Once they’ve surveyed the full spectrum, Practical Semiotics presents a client with the most notable examples and compiles the full research for the client to reference as they like.
Gordon described a similar process for Sign Salad. Analysis combines cultural “detective work,” rooted in structural anthropology, plus AI-enabled social-media listening and a granular analysis of sneakily important factors like font size or positioning of visual elements.
“To be credible, semiotics has to hang its conclusions on a wide variety of sources.”
A wide variety of expertise is critical, Gordon said. His 15-person staff reads like the humanities-department version of a heist flick’s team of specialists — the psychologist, the art-history expert and the cultural-linguistics authority instead of the explosives guy, pickpocket and martial arts pro. It’s all about well-rounded observation and analysis, not glorified Rorschach tests.
But even with a deep bench of knowledge, Gordon is quick to emphasize that marketing semiotics is no panacea. It’s one arrow in a quiver that should also include sophisticated data-driven marketing, neuroscience awareness and qualitative consumer research.
6 Marketing Semiotics Examples
We asked a panel of experts to walk us through a few examples of marketing semiotics in action. They peeked back into their own portfolios and also provided mini-deconstructions of a few prominent recent ads. They’re not the full-team breakdowns that clients get, but the analyses illustrate the concepts — or attach the signified, as it were.
Lipton tea came to Sign Salad looking for answers as to why its tea bags, as sold in the packaging pictured above, weren’t moving. The bags brewed either cold or hot tea, but instead of communicating both options, the visual design muddled the two.
As Gordon pointed out, the cup — a teacup, not a tall tumbler — communicates hot tea, but there’s no steam. The height of the pour screams iced tea. (No one would pour hot tea so high.) But there’s no ice.
“Two of the key signifiers are not there,” and the restorative connotations that should be implied — the warm bath of hot tea, the cool swimming pool dip of iced tea — don’t register, Gordon said.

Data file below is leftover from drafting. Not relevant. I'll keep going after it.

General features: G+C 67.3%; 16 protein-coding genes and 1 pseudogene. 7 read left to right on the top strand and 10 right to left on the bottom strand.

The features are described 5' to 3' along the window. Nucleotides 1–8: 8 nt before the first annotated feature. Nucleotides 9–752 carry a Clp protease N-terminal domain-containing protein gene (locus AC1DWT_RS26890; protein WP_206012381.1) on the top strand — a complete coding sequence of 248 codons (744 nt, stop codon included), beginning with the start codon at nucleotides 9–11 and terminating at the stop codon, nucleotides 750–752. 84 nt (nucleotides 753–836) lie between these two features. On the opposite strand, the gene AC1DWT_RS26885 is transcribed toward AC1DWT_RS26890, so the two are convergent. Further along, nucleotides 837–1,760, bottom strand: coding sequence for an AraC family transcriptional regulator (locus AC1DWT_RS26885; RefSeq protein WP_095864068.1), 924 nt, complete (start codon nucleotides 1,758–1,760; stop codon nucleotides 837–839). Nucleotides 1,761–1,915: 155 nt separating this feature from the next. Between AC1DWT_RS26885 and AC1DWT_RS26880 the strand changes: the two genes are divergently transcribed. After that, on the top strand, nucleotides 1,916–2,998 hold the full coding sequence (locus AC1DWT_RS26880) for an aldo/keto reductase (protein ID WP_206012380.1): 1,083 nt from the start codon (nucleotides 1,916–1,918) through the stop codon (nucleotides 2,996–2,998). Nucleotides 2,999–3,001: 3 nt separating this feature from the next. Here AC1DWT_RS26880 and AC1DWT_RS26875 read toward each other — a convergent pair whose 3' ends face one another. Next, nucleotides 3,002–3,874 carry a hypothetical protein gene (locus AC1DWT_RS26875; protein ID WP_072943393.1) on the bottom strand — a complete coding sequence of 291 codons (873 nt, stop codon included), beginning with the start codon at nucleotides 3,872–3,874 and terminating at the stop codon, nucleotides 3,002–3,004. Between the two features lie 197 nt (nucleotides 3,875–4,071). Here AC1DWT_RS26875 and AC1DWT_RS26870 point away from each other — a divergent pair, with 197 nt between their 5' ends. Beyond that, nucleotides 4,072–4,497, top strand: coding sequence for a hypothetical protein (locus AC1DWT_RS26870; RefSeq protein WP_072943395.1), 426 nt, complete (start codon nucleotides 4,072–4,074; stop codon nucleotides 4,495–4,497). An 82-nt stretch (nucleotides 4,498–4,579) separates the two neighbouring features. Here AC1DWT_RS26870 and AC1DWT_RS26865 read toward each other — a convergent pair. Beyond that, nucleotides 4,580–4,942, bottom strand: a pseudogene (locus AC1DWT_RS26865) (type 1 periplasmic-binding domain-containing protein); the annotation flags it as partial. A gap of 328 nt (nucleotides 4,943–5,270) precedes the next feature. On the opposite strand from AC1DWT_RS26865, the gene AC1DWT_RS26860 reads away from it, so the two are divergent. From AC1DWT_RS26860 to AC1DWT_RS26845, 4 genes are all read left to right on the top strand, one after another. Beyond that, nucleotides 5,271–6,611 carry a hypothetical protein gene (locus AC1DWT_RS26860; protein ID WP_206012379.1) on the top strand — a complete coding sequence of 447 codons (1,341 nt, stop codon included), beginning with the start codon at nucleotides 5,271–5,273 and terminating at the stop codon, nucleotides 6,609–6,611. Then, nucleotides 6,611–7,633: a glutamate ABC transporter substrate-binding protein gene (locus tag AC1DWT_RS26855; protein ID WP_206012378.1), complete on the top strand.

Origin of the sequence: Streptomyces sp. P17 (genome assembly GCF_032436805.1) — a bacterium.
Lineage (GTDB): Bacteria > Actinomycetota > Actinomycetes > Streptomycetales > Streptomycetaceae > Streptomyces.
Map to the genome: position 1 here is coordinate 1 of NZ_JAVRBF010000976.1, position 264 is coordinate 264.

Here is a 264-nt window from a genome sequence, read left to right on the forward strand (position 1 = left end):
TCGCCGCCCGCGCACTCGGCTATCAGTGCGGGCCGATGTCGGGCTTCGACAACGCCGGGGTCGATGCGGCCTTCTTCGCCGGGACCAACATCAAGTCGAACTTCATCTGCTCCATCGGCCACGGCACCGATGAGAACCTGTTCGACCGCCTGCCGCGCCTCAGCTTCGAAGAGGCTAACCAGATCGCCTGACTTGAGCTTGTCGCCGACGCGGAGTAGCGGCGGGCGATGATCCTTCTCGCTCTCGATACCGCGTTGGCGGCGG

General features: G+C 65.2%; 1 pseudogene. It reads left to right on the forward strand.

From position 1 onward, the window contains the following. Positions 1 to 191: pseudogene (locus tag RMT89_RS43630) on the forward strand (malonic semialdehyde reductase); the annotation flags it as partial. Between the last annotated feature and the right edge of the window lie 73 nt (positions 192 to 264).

“They were asking consumers to do an enormous amount of work,” he added.
Lipton soon switched to two packages. One pictured a steamy hot teacup. The other sported an iced-tea pitcher, complete with ice cubes, a lemon slice and tea sloshing carefree. It brought clarity — while also differentiating Lipton from competitors who were similarly chasing a Frankenstein graft of contradictory elements — and helped recover lost market share, Gordon said.
Laura Oswald has written two books on semiotics marketing, and her firm has conducted analyses ranging from luxury branding in China to patronage of Chicago’s crown-jewel botanical conservatory. And, like Gordon, she’s helped a beverage brand fix its mixed signals.
An ad for an instant coffee featured an image of a woman sipping coffee, except her likeness was digitally stylized with superimposed coffee beans. The tagline — “gourmet in an instant” — and the woman’s gaze and flowing hair all suggested escape and fantasy, Oswald said.
Oswald’s semiotic survey of the coffee landscape unearthed the marketing imagery used by big brands (heavy with casual social gatherings), luxury brands (pleasure-focused, dream-like) and gourmet brands (connoisseurs drinking solo). Oswald picked up on elements of all three in the instant coffee ad — and, therefore, really none at all.
“When I see tension within an image, it’s like a nail on a blackboard,” Oswald said. Sure enough, consumers in testing felt the same.
The lesson? Bold aesthetics without clear context ring hollow. “The Clio archives are probably loaded with award-winning, beautiful ads that have failed with consumers” for that reason, Oswald said.
Burger King: ‘The Moldy Whopper’
Thomas described something similar when we asked him for a semiotic dissection of one of 2020’s most lauded ads: a time-lapse clip of a Whopper decomposing into a moldy mess, meant to sell viewers on its lack of artificial preservatives.
The ad does betray semiotic awareness; it’s riffing on fresh/rotten binaries. But the inversion doesn’t dispel our deep-seated negative associations, despite its visual panache and conceptual ambition, according to Thomas.
“All the ad does is yoke together the image of the brand and this disgusting, moldy thing,” he said.
Beats by Dre: ‘You Love Me’
Another one of last year’s most celebrated ads is rife with cultural awareness, in both allusion and big-picture focus. Released amid last summer’s racial justice protests, the clip addresses America’s contradictory love of Black culture and the systemic racism it perpetuates against Black people.
It includes celebrity athletes like Bubba Wallace and Naomi Osaka alongside figures like Black Lives Matter activist Janaya Future Khan, plus sequences of baby-hair styling and braiding, intimate acts that carry large cultural significance. The big half of the ad’s big/small dichotomy hits most dramatically with an unmistakably direct allusion: a white sheet, set ablaze, burnt to black.
Beats by Dre’s intended audience is accustomed to “forensically looking at culture” and therefore “alive to these nuances,” which makes the intimate/dramatic dynamic even more potent, Thomas said.
Apple: ‘Behind the Mac — Greatness’
Another celebrity-dotted clip, this ad illustrates how marketers can unite seemingly disparate signals to generate meaning. Consider it the flipside of our cognitively dissonant beverage examples.
As Gordon pointed out, the black-and-white still photography communicates both age-old sophistication and nostalgia for the pre-digital tangibility of analog — this for a company also associated with emergent tech.
There’s plenty more. Gordon noted the dependability of reliable old Tom Hanks juxtaposed with the youthful spark of Billie Eilish; images of artists playing off images of scientists; the classical, solitary craft of writing paired against a DJ hyping up the festival throngs. Saussure, fond of a chess analogy that stressed how pieces are valuable only in relation to others on the board, would surely approve.